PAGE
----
Best Roast Beef Hash Recipe

Roast beef makes for a delicious dinner on its own. You could argue, though, that roast beef really shines the next morning as an unexpected but welcome addition to your breakfast. Because last night's roast can enjoy a second life as this morning's roast beef hash. All you really need is an egg and some potatoes, and you can whip up a pretty delicious, hearty, loaded breakfast that will start your day off right.

What practically ensures this recipe will become a kitchen favorite is how well it uses up leftovers, reusing an amazing meal to make another scrumptious meal that delivers good variety great taste. In this roast beef hash recipe, creator Michelle McGlinn has managed to blend so many flavors so well. As a matter of fact, some might even argue that the beef leftovers are better than the original meal that was served. And while it makes an amazing breakfast dish, this combo of potatoes, beef, eggs, peppers, and onions actually tastes amazing any time of day, for any meal. As McGlinn puts it, "Definitely a breakfast hash, but you can certainly eat it anytime, if desired." And with all these flavors, it's a definite winner no matter when you serve it, so let's get cooking ASAP.

Gather the ingredients to prepare this roast beef hash

First off, you'll want to gather all of your ingredients. The star of the show is, of course, the leftover roast beef, which you'll cut into ½-inch cubes, in addition to reserving ¼ cup of the drippings. You'll also need to round up two russet potatoes, an onion, colorful bell peppers, minced garlic, all-purpose flour, beef broth, and salt and pepper to taste. That's it! Having your ingredients lined up and ready to go on the counter will make the prep work a total breeze. Then, you can officially get started preparing your roast beef hash.

Start with the potatoes

Now that you have your ingredients all together, it's time to get started putting together this delicious recipe. Your first step is to warm up a lightly oiled, deep skillet over medium heat. You should make sure the skillet bottom is well-coated to let them cook properly. Then, add in the diced potatoes and cook them, stirring occasionally, until the potatoes are soft and begin to turn crispy and brown on the outside. They should look and feel similar to home fries. If the potatoes are starting to stick to the skillet, add more oil, one drizzle at a time. You don't want them too oily, because these crispy potatoes really form the base of this recipe. A perfect potato mixture will drive home the flavors and textures of the meat. You're off to a great start, and this meal will be done in no time!

Add the onion and peppers

After about 10 minutes ,the potatoes should be soft and begin to crisp. Make sure you don't cook them too long, or they may burn and turn hard. Next, you're going to add in the diced onion and bell peppers. While McGlinn uses different types of peppers in this recipe, she notes, "You can always use just one color of bell pepper." This is your chance to be creative, though, by adding some color and peppery flavors to the dish. Stir the mixture to combine well so the potatoes, onions, and peppers form one multi-textured, multi-colored veggie jumble. Cook the mixture until vegetables are soft, which should only take about five minutes.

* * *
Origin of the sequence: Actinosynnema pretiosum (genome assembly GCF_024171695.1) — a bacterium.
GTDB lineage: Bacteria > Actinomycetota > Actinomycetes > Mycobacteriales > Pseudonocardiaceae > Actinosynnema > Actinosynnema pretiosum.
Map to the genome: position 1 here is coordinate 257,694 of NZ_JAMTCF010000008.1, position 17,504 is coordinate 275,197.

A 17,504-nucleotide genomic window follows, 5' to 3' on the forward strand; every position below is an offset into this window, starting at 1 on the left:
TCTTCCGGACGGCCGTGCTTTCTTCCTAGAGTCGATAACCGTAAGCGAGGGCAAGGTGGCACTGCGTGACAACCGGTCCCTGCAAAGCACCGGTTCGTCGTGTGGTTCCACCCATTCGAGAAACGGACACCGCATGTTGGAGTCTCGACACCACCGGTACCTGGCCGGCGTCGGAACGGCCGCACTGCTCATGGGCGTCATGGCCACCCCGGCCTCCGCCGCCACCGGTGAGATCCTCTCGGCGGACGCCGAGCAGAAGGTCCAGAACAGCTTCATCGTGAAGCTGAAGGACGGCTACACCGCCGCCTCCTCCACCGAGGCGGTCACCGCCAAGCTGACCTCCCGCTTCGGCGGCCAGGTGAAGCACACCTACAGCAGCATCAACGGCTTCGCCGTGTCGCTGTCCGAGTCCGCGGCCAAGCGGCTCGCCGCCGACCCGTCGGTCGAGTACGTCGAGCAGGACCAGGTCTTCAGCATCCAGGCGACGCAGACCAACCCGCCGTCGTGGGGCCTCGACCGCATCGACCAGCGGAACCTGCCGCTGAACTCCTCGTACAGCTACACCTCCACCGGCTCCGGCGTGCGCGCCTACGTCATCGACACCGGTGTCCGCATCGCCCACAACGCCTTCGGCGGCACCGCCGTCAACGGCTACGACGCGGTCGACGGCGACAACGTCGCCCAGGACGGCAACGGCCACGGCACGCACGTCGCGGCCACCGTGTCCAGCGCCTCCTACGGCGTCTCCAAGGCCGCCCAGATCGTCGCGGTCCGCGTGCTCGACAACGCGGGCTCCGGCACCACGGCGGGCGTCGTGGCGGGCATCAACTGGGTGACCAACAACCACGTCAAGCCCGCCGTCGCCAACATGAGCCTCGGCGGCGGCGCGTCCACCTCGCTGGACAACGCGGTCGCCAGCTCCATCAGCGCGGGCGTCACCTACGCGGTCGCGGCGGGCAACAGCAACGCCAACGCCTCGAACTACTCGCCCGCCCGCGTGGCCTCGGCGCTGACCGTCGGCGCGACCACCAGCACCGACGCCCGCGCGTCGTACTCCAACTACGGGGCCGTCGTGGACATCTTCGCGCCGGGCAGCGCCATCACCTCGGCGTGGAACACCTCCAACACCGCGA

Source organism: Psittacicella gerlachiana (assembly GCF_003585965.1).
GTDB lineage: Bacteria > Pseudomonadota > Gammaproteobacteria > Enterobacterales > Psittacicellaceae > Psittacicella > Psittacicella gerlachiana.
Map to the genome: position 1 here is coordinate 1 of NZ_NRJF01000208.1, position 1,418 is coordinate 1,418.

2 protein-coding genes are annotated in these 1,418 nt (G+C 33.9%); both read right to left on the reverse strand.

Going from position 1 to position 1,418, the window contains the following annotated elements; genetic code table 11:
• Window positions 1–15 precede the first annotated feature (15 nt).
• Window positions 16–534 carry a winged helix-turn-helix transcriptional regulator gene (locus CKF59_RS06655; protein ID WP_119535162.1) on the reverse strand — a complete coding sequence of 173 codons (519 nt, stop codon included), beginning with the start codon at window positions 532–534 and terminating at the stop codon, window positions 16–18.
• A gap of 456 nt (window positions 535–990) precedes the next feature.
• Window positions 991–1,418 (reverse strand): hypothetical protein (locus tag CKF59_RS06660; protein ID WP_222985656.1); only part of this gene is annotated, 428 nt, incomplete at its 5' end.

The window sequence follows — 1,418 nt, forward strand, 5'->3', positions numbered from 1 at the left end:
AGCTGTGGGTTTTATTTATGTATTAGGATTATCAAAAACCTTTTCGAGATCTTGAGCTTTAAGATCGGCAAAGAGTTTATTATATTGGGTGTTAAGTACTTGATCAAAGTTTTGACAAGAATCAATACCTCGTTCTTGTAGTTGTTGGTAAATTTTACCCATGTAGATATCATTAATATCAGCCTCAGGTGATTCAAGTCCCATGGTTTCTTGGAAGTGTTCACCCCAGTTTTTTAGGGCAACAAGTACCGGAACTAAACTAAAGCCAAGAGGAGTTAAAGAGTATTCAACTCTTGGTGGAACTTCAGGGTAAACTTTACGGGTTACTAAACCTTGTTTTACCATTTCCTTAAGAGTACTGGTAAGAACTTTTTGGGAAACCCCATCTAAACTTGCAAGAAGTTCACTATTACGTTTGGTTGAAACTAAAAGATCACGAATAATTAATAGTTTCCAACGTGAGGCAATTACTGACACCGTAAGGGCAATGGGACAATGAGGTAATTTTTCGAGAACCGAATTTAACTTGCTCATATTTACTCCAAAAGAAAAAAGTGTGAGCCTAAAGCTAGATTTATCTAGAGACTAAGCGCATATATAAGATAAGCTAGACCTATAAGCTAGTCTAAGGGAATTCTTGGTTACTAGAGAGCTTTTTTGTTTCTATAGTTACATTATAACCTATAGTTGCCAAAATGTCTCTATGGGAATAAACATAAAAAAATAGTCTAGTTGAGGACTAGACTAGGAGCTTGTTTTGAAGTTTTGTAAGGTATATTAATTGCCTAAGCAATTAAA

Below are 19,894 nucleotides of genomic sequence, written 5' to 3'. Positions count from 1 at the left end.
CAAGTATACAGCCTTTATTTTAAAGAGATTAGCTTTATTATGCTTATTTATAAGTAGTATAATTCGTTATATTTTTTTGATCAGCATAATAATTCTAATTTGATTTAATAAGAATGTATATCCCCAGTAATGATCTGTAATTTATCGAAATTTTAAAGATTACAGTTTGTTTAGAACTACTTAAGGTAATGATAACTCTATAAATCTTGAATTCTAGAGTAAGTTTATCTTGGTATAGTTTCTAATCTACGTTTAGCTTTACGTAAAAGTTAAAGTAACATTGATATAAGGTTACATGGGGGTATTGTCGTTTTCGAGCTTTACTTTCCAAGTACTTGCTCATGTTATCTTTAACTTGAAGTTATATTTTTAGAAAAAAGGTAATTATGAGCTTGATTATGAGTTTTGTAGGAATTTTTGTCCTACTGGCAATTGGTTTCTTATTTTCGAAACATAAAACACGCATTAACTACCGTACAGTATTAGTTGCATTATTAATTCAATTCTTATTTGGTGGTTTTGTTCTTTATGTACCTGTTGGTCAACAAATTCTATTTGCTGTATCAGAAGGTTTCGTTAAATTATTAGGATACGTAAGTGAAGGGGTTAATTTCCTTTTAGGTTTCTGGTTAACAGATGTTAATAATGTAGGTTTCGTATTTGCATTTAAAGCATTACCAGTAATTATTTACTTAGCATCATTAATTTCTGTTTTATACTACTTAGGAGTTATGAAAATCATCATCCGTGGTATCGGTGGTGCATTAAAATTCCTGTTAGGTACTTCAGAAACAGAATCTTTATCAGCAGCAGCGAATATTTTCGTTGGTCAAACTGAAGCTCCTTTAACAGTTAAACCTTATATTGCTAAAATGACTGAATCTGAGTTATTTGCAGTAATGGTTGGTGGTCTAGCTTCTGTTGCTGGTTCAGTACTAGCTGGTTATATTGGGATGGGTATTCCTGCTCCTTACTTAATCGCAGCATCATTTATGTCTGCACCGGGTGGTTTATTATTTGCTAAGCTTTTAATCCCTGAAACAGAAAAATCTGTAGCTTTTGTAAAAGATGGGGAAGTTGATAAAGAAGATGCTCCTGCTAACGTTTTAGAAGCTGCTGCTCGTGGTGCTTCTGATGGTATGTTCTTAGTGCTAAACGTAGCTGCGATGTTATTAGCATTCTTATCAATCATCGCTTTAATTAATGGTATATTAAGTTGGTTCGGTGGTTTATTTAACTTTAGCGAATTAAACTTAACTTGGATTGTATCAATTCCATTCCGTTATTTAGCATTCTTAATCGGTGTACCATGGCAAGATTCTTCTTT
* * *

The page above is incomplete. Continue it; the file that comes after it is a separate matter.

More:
Add the beef

Now, it's time to work with the beef. The night before, the roast and its drippings should be put into the refrigerator overnight. In this recipe, McGlinn uses a leftover chuck shoulder she cooked up the night before with garlic, rosemary, thyme, salt and pepper. While chuck roast is easiest, you could also use top round, top sirloin, bottom round, or eye of round. Theoretically, this recipe can be prepared with any type of beef roast, but these would be best for this recipe. 

You should take the beef out of the fridge, and let it warm up to room temperature to soften the drippings and the meat before cubing it. Now that the vegetables are soft and the potatoes are crisp, it's time to add the cubed beef. Once it's all together in the skillet, stir nicely to combine.

Add the garlic, and finish the mixture

Allow the meat to heat through within the mixture for about five minutes. Since it was already cooked, you don't want to overcook it — you're just basically heating it up. Next, you want to add the garlic, and mix it well. Finally, sprinkle in the salt and pepper to taste. You can't blend this enough — by the time you're done, it should be a potpourri of meat, potatoes, herbs, and vegetables. Keep cooking and stirring until the garlic is fragrant, about two minutes, and the mixture is well combined.